order1. this writ petition under article 226 of the constitution of india arises out of the proceedings initiated before the land tribunal, bijapur taluka (respondent no. 1) on an application made by bheemappa yallappa byadagi (respondent no. 2) under s. 45 of the karnataka land reforms act, 1961 hereinafter called 'the act', claiming registration of occupancy in respect of a land comprised in r. s. no. 215/2 measuring 16 acres and 12 guntas in shiddapur village of bijapur taluka.2. the petitioner is the land-holder. on the application of the second respondent claiming registration of occupancy, the tribunal issued notice to the petitioner. the petitioner opposed the application on the ground that the land in dispute was not a tenanted land immediately prior to ist march 1974, which is the relevant date for determination of a dispute under section 45 of the act. the petitioner produced before the tribunal certified extracts of the record of rights and other documents. the tribunal examined the parties and also some witness on both sides and made an order on 18-2-1976 holding that the second respondent (applicant) is a tenant of the disputed land for the past 15 years and that he is entitled to the grant of registration of occupancy. aggrieved by the said order, the landholder has preferred this writ petition.3. it was urged by sri v.s. gunjal learned counsel for the tribunal is not a speaking order and that the tribunal has failed to give reasons for ignoring the presumption .....Tag this Judgment!
Court : Karnataka
Decided on : Feb-21-1977
Reported in : AIR1977Kant170; ILR1977KAR556; 1977(1)KarLJ270
order1. this petition is directed against the judgment dated 30-6-1973 passed by the ii additional district judge, dharwar, in h. r. c. appeal no. 71 of 1971 setting aside the order passed in h. r. c. no. 50 of 1968 by the additional munsiff, hubli and dismissing the application filed by the petitioner under ss. 21(1)(a) and 21(1)(f) of the karnataka rent control act (hereinafter referred to as 'the act').2. the undisputed facts are that the petitioner is the owner of open site bearing c. t. s. no. 1858 in ward no. v of hubli and also bearing municipal h. d. m. c. no. 19. she has leased out the site to respondent 1 tukaram, since dead. his legal representative, namely, the wife has been brought on record. tukaram had constructed a structure worth about rs. 400/- by 18-5-1964. on 18-5-1964, the petitioner and tukaram entered into a contract of lease as per ext. p-1.3. the petitioner filed an application under s. 21 (1) (a) and (f) of the act contending that as per ext. p-1 tukaram had to erect a construction worth about rs. 600/- but had failed to erect such a construction and that tukaram had not paid rental from 18-5-1964 and hence had become a defaulter within the meaning of s. 21 (1) (a) of the act and lastly that tukaram had sub-let certain rooms in the building constructed by him on the land to respondents 2 and 3 as such was liable to be evicted under s. 21 (1) (f) of the act.4. sri. tukaram contended that he had leased out two rooms to respondents 2 and 3 and that .....Tag this Judgment!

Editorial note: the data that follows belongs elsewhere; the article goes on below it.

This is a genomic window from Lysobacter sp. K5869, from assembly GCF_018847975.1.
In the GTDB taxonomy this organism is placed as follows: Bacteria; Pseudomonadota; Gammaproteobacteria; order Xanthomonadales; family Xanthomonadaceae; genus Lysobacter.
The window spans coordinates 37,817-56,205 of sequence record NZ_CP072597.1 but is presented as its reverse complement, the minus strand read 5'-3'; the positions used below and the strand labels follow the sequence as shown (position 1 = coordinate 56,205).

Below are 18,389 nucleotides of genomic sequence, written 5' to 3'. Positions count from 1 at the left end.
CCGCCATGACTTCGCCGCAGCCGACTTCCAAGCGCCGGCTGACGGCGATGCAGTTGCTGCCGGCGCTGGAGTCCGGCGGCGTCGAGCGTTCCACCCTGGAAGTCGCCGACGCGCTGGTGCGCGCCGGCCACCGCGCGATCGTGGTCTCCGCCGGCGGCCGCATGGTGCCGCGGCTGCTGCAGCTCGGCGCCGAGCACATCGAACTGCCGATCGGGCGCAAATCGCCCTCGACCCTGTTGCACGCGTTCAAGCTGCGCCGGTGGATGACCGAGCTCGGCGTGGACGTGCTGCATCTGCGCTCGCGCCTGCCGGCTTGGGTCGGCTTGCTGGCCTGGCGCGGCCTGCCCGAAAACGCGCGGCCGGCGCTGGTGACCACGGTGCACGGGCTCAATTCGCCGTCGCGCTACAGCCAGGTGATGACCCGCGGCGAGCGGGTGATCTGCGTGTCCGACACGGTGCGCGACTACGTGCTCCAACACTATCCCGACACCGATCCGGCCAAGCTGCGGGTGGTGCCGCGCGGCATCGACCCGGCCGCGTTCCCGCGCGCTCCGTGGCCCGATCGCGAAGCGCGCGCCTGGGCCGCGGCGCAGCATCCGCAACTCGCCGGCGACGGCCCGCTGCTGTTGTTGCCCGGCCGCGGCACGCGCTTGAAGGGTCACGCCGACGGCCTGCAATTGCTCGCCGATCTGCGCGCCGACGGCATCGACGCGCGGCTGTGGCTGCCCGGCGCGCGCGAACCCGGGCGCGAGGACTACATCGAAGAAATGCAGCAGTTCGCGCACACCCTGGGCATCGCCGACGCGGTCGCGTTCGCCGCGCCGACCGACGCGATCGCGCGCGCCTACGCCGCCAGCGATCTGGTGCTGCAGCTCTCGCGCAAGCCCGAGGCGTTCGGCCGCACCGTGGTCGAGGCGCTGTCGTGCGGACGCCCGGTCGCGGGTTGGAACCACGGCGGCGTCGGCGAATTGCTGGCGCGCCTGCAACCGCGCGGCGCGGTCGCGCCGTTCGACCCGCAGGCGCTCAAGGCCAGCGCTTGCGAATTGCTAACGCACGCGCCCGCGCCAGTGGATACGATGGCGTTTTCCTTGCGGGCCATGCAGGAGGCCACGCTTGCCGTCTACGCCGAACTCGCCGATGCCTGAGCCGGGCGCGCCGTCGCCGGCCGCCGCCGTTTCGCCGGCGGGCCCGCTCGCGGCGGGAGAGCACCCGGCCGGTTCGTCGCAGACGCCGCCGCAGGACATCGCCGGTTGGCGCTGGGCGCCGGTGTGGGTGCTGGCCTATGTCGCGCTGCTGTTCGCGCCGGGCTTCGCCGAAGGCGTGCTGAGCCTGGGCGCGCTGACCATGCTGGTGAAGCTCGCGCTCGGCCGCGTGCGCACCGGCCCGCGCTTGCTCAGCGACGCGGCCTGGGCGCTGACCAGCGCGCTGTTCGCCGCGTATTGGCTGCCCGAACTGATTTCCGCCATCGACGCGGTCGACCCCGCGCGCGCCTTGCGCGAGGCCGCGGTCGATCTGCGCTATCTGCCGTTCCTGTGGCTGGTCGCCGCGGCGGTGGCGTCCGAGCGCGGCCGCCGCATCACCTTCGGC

Court : Supreme Court of India
Decided on : Mar-10-1977
Reported in : AIR1977SC949; 1977CriLJ767; (1977)2SCC238
orderv.r. krishna iyer, j.1. if survival after death may aptly describe any litigative phenomenon, the present review proceeding may well qualify for that quaint claim. the relief of review relates to the death penalty imposed upon the petitioner by the trial court, confirmed in appeal, and dismissed even at the stage of special leave by this court. in the ordinary course, judicial finality has thus been affixed on the capital sentence so awarded although presidential clemency, which has been sought and negatived, may still be open under article 72 of the constitution. mercy, like divinity, is amenable to unending exercise but in this mundane matter it is for the head of state to act and not for the apex court.2. sombre sentencing is the fifth act in the tragedy of a murder trial and, for the judges of the supreme court, assumes a grim seriousness and poignant gravity since the petitioner's final appeal for judicial commutation, if rejected, may perhaps prove imminently fatal to his life. even so, when we chronicle the events connected with the judicial proceedings in this court it will be realised that our review power has repeatedly been invoked in vain and naturally a further exercise of the same power must be justified by the compelling pressure of fresh circumstances within the limits of the law. the nature of the judicial process, even at the tallest tower, is such that, to use cardozo's elegant expressions, 'a judge even when he is free, is still not wholly free; he is .....Tag this Judgment!